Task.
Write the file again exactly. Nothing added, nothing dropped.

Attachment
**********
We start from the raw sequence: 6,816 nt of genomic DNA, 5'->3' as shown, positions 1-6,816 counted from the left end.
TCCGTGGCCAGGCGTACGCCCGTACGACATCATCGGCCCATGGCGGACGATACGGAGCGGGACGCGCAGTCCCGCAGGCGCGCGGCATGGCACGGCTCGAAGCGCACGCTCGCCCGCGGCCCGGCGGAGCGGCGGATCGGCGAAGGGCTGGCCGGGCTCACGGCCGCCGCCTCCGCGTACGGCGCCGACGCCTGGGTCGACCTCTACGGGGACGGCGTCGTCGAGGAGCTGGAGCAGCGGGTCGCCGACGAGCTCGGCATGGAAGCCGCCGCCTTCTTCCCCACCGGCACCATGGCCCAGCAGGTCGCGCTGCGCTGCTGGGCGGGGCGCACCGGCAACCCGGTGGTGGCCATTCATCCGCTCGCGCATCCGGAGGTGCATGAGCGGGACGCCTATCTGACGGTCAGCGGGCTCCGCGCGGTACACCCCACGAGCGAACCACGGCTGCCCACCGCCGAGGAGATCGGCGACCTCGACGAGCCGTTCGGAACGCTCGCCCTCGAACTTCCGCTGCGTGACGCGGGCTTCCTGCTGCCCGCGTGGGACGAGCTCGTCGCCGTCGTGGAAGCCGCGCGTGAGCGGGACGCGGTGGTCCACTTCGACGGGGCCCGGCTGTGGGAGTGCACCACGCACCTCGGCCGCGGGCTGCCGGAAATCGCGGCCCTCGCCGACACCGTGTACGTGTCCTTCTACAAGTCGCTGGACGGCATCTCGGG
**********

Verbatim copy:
We start from the raw sequence: 6,816 nt of genomic DNA, 5'->3' as shown, positions 1-6,816 counted from the left end.
TCCGTGGCCAGGCGTACGCCCGTACGACATCATCGGCCCATGGCGGACGATACGGAGCGGGACGCGCAGTCCCGCAGGCGCGCGGCATGGCACGGCTCGAAGCGCACGCTCGCCCGCGGCCCGGCGGAGCGGCGGATCGGCGAAGGGCTGGCCGGGCTCACGGCCGCCGCCTCCGCGTACGGCGCCGACGCCTGGGTCGACCTCTACGGGGACGGCGTCGTCGAGGAGCTGGAGCAGCGGGTCGCCGACGAGCTCGGCATGGAAGCCGCCGCCTTCTTCCCCACCGGCACCATGGCCCAGCAGGTCGCGCTGCGCTGCTGGGCGGGGCGCACCGGCAACCCGGTGGTGGCCATTCATCCGCTCGCGCATCCGGAGGTGCATGAGCGGGACGCCTATCTGACGGTCAGCGGGCTCCGCGCGGTACACCCCACGAGCGAACCACGGCTGCCCACCGCCGAGGAGATCGGCGACCTCGACGAGCCGTTCGGAACGCTCGCCCTCGAACTTCCGCTGCGTGACGCGGGCTTCCTGCTGCCCGCGTGGGACGAGCTCGTCGCCGTCGTGGAAGCCGCGCGTGAGCGGGACGCGGTGGTCCACTTCGACGGGGCCCGGCTGTGGGAGTGCACCACGCACCTCGGCCGCGGGCTGCCGGAAATCGCGGCCCTCGCCGACACCGTGTACGTGTCCTTCTACAAGTCGCTGGACGGCATCTCGGG